Instead of voluntary childlessness, I think a more realistic, more embraceable option is to postpone childbearing. The era where the next generation was needed for helping --say-- in the farm is long gone. Now the ongoing increase of life expectancy and of automation require[s] people to enhance their skills set. The latter is much harder to attain if the young adult is already immersed in parenting obligations.

For those who still crave children, why isn't adoption recommended?

I personally do not see it viable, but any elaboration in this regard is too susceptible to misinterpretations and requires weighing a multitude of factors. I will only point out that adoption does not address one root cause of the problem: That the system largely fails (or hopefully not so much now and I am just unaware of it) to prevent multiple unplanned pregnancies among individuals with high reproductive rates and living in extreme poverty.

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Despite the initial shock value provided for the question, and the high possibility for this question to become heated, political, or otherwise delve into an off-topic conversation, I will do my best to provide an answer to this question.


Voluntary childlessness would be a functionally ineffective suggestion. This is not only too vague a suggestion to be widely useful or create policy for, but there are better focuses for economists to study in order to fight poverty.


If adults are practicing female infanticide for cultural or economic reasons, would these adults seriously consider simply not having children if you ask them? If adults are withholding post-natal care in particular circumstances, then how is this an economic failure rather than a moral one? If we are focusing on the family unit, and argue that every family has its own smaller market economy in who provides what sort of labor for the family, then shouldn't we argue that each family economy should be informed on how to make better choices, and be restricted from making unethical choices such as murder?

In some cases, maybe a family might consider not having kids if they can't support them. The consideration for whether someone will have a reasonable quality of life of course is subjective. In some parts of America there is extreme poverty, same as there is in India or China or many other countries. Yet happiness or "utility" has always been a subjective experience, and families continue to have children in these conditions.

Consider this statement from Indian economist and Nobel Prize winner Amartya Sen:

"There is considerable empirical evidence that even as people in many parts of the world have become richer, with much more income to spend in real terms than ever before, they have not felt particularly happier than before.1 "

As with all things this may not be universally true. Some studies find suicide rates are not sensitive to income or unemployment. 2 But what is a bad living standard for some is not an insurmountable living standard for others. Is it wrong for people to bring children into the world where they must overcome suffering? Answering this question requires imposing a hard standard for what standard of living is a basic right, which frankly, is not the intellectual right of economists over everyday people.

Responsible economists, if looking at this issue, would rather prevent the miniature market failures within the family unit. Sometimes, trying to make policy that greatly restricts choice at the small scale would be impractical, or too prohibitive to be ethical, as economists generally like to allow for individual freedoms. So economists tend to look at broader policy through taxes or social welfare programs to combat poverty. One thing that is clear is that to prevent the most egregious consequences of poverty, there must be a way to hold those accountable who commit atrocities such as female infanticide or other such actions.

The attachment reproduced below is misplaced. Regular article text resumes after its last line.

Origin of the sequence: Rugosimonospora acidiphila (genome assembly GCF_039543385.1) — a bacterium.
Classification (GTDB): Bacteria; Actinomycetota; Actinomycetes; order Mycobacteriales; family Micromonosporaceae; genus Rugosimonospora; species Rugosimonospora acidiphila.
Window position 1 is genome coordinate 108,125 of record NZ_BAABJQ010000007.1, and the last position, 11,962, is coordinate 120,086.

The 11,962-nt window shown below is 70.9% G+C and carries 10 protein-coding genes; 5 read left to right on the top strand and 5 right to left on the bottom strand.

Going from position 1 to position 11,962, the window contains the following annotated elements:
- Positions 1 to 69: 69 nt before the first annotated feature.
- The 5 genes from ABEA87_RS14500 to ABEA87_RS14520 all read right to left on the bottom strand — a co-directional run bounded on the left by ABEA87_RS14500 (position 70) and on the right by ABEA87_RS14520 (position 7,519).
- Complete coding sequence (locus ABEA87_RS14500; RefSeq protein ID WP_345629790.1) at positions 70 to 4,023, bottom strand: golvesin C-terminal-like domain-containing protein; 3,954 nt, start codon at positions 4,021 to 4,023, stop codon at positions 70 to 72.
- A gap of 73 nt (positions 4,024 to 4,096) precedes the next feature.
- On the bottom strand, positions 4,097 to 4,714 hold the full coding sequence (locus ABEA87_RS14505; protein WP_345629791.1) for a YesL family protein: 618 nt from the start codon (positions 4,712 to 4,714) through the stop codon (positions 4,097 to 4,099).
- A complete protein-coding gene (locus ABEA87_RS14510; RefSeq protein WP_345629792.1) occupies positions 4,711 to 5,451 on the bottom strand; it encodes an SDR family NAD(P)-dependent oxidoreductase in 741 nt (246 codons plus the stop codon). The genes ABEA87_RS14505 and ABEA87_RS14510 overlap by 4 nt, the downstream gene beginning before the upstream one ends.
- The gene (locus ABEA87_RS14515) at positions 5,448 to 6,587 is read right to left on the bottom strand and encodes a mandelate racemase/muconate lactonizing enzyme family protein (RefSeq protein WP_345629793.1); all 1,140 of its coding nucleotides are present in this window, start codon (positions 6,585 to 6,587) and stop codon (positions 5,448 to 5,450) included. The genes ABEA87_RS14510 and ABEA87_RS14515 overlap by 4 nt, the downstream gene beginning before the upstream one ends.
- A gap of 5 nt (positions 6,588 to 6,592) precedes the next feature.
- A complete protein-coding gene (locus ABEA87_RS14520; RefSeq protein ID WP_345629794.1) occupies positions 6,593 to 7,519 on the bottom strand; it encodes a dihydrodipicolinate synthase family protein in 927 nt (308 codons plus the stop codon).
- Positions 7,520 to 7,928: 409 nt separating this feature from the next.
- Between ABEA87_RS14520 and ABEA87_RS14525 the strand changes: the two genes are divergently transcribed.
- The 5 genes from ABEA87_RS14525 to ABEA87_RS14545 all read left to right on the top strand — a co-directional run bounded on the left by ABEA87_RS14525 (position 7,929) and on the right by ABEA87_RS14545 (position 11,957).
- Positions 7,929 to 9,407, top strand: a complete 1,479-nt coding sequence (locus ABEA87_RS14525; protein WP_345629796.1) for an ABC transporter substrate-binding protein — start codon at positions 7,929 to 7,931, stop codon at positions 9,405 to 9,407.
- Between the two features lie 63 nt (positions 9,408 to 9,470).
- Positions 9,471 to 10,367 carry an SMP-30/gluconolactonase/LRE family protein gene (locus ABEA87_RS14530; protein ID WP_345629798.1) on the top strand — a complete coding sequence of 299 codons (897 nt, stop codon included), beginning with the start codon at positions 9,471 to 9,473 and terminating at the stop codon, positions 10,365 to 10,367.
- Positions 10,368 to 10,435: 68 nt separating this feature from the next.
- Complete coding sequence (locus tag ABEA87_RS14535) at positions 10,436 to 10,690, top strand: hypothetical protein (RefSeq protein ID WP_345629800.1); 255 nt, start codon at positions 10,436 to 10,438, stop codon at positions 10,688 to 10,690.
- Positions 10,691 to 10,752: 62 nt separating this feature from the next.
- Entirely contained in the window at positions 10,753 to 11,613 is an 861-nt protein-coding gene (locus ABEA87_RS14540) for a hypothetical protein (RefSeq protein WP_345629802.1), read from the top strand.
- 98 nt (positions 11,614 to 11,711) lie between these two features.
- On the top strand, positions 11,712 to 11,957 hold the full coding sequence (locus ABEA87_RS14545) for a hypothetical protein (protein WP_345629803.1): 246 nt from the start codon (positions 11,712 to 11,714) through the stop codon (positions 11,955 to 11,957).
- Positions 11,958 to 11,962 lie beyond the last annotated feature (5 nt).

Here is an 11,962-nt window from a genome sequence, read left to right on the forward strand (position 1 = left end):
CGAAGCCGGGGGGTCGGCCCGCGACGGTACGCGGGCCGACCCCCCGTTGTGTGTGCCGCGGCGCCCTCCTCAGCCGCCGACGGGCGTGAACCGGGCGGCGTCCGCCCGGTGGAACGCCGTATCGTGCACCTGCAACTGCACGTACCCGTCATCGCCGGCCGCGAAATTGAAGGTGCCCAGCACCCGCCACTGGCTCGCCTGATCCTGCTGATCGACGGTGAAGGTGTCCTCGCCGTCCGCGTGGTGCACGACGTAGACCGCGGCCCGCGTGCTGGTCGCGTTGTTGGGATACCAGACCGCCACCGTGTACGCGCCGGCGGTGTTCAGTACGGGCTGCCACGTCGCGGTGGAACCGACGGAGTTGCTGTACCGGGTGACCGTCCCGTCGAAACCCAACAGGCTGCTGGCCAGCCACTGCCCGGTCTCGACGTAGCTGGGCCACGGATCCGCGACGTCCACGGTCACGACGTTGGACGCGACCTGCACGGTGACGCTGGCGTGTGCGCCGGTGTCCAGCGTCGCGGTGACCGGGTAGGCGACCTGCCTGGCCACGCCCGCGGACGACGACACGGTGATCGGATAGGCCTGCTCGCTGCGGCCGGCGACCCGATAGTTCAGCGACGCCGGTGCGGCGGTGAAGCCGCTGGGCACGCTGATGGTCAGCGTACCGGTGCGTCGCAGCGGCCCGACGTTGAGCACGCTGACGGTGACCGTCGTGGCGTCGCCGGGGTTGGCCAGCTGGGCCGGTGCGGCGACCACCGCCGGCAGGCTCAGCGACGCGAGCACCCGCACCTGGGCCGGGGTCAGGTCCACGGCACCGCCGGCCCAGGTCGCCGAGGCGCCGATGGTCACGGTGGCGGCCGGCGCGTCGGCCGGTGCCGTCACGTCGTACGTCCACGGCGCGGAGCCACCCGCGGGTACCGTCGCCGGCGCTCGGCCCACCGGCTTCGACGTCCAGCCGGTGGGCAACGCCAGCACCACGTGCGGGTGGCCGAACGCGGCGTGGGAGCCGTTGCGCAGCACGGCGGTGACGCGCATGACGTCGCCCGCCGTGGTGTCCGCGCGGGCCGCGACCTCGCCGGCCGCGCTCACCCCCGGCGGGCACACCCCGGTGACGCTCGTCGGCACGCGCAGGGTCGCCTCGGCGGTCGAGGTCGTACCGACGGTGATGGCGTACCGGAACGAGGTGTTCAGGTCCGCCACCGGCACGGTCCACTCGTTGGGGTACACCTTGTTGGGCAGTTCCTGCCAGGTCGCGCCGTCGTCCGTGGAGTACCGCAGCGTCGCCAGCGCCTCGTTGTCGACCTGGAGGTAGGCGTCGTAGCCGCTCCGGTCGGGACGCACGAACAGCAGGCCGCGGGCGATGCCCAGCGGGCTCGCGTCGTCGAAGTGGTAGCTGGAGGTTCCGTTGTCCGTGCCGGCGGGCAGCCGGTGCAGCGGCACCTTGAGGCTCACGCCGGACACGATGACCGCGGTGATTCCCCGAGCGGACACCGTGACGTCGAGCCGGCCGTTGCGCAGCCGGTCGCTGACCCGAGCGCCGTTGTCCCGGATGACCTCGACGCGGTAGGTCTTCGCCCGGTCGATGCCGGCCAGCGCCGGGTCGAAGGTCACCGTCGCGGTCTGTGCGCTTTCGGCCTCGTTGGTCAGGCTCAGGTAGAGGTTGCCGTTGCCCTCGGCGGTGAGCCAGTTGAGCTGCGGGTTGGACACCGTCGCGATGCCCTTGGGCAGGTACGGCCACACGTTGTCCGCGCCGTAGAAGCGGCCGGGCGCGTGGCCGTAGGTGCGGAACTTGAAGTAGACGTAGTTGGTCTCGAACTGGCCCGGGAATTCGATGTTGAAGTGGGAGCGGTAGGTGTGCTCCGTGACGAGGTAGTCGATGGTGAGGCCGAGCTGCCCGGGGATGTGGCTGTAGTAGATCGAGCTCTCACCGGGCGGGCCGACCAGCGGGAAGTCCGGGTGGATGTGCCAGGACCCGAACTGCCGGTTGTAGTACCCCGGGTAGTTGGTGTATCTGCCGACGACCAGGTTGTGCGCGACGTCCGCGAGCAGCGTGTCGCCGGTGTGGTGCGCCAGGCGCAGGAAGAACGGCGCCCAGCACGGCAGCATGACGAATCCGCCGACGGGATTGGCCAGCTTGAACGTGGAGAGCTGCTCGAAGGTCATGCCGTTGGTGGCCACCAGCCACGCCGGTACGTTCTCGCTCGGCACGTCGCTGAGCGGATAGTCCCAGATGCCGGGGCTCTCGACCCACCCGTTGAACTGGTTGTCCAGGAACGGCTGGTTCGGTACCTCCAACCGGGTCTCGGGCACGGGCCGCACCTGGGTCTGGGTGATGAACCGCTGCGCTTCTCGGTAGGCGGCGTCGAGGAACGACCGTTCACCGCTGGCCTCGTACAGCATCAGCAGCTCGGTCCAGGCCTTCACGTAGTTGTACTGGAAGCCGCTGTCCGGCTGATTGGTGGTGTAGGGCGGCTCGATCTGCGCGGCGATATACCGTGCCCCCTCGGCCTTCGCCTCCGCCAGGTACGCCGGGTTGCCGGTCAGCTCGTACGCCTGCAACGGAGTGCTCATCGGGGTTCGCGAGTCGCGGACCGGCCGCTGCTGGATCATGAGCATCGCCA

"It was mentioned in the last chapter that no major famine has ever occurred in a functioning democracy with regular elections, opposition parties, basic freedom of speech and a relatively free media (even when the country is so poor and in a seriously adverse food situation)....Despite China's greater economic success than India's in many economic fields, China - unlike independent India - did have a huge famine, indeed the largest famine in recorded history, in 1958-61, with a mortality count estimated at close to 30 million. Though the famine raged for three years, the government was not pressed to change its disastrous policies3"

If transparency and public accountability are required to prevent and act on national tragedies that greatly reduce welfare, then on the smaller scale, the culture within a community is what will determine whether poverty or crises of resources will be answered with some sort of aid or assistance, or whether they will be answered with more drastic measures.


One cannot ignore in this conversation that many modern economies actively encourage population growth. As mentioned above in the comments, some places like Communist China had a one-child policy to restrict population growth. That policy has been repealed in the face of the changing demographics that China is undergoing, where there will be a much larger proportion of older people who live longer. The one child policy was a contrived way of dealing with issues like food shortages. Because the government tried to completely control markets, they created weird market failures and dealt with them in ways that were clearly detrimental.

Does this mean policies such as giving tax breaks to those who marry or giving welfare based on household size are bad policies? Is there moral hazard in subsidizing child creation in some sense? First off, why do these policies exist? An economy can grow both with the creation of technology, and the creation of capital and labor which pair together at some "efficient" ratio, depending on the market. To perhaps oversimplify, growing labor is one of the ways of growing an economy and trying to keep it productive and competitive with other countries.

Thus, economists should study how welfare programs for families affect the incentives families have for working or having children, etc. Which they already do. A cursory search of the literature:


At the end of the day, economists are not concerned necessarily with changing the minds of individual family members and encouraging them to not have children. A family may not even find this "optimal", as children are a source of not just future support into old age, but of companionship in a harsh world (and other non-pecuniary incentives). Energy is better directed at guiding the hand of government towards policy that can effectively alleviate poverty and increase the welfare of society as a whole.


Additional citations: